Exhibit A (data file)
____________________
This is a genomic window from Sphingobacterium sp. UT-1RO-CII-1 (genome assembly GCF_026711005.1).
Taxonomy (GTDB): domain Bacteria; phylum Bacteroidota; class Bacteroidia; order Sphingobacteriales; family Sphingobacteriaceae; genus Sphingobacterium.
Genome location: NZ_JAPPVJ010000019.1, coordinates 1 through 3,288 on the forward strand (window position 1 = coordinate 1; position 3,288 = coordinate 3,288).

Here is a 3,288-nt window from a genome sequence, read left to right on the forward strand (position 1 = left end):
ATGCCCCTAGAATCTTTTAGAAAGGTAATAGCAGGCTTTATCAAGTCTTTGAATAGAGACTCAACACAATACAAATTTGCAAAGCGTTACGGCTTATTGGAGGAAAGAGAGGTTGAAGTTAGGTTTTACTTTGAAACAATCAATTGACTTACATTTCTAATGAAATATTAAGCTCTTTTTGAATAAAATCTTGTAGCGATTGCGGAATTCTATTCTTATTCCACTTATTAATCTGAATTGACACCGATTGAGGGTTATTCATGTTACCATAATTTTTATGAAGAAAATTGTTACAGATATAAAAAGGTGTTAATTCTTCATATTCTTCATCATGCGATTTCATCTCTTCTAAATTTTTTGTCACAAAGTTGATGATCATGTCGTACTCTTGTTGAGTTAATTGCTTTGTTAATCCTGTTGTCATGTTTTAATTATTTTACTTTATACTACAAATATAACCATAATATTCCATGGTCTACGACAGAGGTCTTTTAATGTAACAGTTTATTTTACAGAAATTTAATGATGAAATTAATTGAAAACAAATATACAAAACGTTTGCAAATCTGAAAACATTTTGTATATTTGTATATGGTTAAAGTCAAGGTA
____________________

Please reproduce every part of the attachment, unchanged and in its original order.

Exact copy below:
This is a genomic window from Sphingobacterium sp. UT-1RO-CII-1 (genome assembly GCF_026711005.1).
Taxonomy (GTDB): domain Bacteria; phylum Bacteroidota; class Bacteroidia; order Sphingobacteriales; family Sphingobacteriaceae; genus Sphingobacterium.
Genome location: NZ_JAPPVJ010000019.1, coordinates 1 through 3,288 on the forward strand (window position 1 = coordinate 1; position 3,288 = coordinate 3,288).

Here is a 3,288-nt window from a genome sequence, read left to right on the forward strand (position 1 = left end):
ATGCCCCTAGAATCTTTTAGAAAGGTAATAGCAGGCTTTATCAAGTCTTTGAATAGAGACTCAACACAATACAAATTTGCAAAGCGTTACGGCTTATTGGAGGAAAGAGAGGTTGAAGTTAGGTTTTACTTTGAAACAATCAATTGACTTACATTTCTAATGAAATATTAAGCTCTTTTTGAATAAAATCTTGTAGCGATTGCGGAATTCTATTCTTATTCCACTTATTAATCTGAATTGACACCGATTGAGGGTTATTCATGTTACCATAATTTTTATGAAGAAAATTGTTACAGATATAAAAAGGTGTTAATTCTTCATATTCTTCATCATGCGATTTCATCTCTTCTAAATTTTTTGTCACAAAGTTGATGATCATGTCGTACTCTTGTTGAGTTAATTGCTTTGTTAATCCTGTTGTCATGTTTTAATTATTTTACTTTATACTACAAATATAACCATAATATTCCATGGTCTACGACAGAGGTCTTTTAATGTAACAGTTTATTTTACAGAAATTTAATGATGAAATTAATTGAAAACAAATATACAAAACGTTTGCAAATCTGAAAACATTTTGTATATTTGTATATGGTTAAAGTCAAGGTA